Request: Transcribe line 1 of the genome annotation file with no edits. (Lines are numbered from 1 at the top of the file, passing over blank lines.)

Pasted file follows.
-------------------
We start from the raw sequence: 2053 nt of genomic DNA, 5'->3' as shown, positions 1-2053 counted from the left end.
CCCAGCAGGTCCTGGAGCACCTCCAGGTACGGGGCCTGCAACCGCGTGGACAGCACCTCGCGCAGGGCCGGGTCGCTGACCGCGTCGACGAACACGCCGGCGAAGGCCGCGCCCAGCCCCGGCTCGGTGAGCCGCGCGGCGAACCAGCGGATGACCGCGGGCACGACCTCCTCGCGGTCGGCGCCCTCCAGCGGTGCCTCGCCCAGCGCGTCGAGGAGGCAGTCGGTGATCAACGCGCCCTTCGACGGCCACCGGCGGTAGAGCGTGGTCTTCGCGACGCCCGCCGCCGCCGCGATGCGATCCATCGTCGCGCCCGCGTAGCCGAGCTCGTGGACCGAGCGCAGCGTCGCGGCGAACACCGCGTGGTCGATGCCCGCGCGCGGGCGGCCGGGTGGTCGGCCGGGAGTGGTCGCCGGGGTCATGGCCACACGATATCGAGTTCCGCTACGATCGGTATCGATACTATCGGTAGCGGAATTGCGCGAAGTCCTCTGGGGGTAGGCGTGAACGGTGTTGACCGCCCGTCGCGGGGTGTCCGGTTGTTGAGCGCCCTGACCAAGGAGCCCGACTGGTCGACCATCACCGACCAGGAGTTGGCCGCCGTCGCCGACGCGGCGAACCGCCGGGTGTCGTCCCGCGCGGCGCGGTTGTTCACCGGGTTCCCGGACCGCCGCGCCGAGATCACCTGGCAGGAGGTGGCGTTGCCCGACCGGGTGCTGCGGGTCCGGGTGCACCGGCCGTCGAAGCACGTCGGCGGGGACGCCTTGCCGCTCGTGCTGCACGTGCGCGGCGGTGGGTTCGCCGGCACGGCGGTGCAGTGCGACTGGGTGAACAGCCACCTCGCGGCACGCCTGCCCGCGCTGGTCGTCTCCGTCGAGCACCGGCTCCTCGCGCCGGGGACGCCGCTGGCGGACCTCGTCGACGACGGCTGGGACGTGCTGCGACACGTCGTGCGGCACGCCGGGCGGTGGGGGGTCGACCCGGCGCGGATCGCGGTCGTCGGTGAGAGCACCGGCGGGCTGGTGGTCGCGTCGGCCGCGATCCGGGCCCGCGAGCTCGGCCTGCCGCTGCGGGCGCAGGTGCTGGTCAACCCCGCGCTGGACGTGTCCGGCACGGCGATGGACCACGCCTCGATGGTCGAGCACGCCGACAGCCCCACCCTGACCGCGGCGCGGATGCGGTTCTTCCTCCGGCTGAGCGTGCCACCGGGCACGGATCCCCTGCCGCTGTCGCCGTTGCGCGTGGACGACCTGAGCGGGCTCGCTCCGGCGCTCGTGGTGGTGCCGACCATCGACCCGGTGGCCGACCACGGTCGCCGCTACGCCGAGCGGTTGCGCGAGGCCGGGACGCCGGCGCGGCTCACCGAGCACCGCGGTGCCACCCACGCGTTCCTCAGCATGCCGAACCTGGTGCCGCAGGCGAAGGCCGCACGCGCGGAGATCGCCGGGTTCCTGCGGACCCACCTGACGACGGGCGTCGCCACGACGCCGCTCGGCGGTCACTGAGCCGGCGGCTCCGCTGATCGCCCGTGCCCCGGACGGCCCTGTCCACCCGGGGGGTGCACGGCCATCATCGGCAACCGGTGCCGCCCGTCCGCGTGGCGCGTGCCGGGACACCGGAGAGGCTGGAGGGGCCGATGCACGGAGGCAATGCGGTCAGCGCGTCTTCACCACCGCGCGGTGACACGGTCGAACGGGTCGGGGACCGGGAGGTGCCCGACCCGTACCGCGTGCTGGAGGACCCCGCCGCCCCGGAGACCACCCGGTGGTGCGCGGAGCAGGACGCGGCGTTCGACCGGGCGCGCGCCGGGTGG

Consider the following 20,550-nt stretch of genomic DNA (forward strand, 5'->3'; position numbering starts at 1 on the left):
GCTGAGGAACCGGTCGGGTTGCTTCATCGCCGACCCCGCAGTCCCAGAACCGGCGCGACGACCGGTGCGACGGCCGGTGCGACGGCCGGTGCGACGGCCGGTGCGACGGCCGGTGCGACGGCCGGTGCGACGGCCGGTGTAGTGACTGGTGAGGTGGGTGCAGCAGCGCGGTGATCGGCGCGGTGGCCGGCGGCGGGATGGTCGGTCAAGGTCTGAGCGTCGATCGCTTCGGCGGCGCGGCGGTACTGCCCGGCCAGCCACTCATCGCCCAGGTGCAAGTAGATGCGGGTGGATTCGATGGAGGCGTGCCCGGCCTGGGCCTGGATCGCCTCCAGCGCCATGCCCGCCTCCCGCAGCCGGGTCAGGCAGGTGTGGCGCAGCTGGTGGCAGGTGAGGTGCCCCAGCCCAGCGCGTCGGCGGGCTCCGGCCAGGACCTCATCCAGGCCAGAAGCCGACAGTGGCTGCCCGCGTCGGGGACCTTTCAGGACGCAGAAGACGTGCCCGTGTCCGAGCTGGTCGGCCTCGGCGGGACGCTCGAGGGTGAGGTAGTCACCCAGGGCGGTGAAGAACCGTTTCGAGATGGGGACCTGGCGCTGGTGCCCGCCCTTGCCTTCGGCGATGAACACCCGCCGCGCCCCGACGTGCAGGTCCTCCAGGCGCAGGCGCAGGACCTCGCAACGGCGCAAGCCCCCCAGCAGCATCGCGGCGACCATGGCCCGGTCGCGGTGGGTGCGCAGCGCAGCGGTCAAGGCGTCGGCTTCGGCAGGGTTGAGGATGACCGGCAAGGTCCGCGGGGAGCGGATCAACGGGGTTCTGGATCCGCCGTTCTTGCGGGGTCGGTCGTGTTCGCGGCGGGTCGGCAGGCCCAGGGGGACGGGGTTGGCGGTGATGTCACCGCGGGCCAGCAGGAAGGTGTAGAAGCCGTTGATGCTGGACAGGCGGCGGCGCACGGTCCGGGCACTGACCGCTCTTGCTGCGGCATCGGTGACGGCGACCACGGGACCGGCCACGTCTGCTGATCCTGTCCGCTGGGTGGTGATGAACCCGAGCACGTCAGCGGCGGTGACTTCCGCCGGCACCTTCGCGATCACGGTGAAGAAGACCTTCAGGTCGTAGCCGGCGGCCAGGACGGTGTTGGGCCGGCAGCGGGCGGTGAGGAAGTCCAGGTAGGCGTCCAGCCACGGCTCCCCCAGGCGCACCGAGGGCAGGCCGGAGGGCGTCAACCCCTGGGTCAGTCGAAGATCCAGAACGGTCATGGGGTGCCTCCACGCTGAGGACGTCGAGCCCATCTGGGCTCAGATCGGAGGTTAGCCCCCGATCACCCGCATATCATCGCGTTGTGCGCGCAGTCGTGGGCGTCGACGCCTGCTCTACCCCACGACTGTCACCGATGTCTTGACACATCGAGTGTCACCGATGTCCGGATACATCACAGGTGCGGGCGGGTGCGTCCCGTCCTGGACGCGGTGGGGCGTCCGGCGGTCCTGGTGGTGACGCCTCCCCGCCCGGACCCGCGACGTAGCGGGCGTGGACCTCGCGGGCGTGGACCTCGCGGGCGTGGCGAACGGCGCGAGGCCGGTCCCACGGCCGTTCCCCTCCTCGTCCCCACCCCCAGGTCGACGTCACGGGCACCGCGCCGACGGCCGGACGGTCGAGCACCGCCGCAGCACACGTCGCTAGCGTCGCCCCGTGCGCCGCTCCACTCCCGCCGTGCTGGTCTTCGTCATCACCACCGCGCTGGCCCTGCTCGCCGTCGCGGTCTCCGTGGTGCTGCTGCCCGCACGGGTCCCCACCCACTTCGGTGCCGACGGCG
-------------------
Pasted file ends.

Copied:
We start from the raw sequence: 2053 nt of genomic DNA, 5'->3' as shown, positions 1-2053 counted from the left end.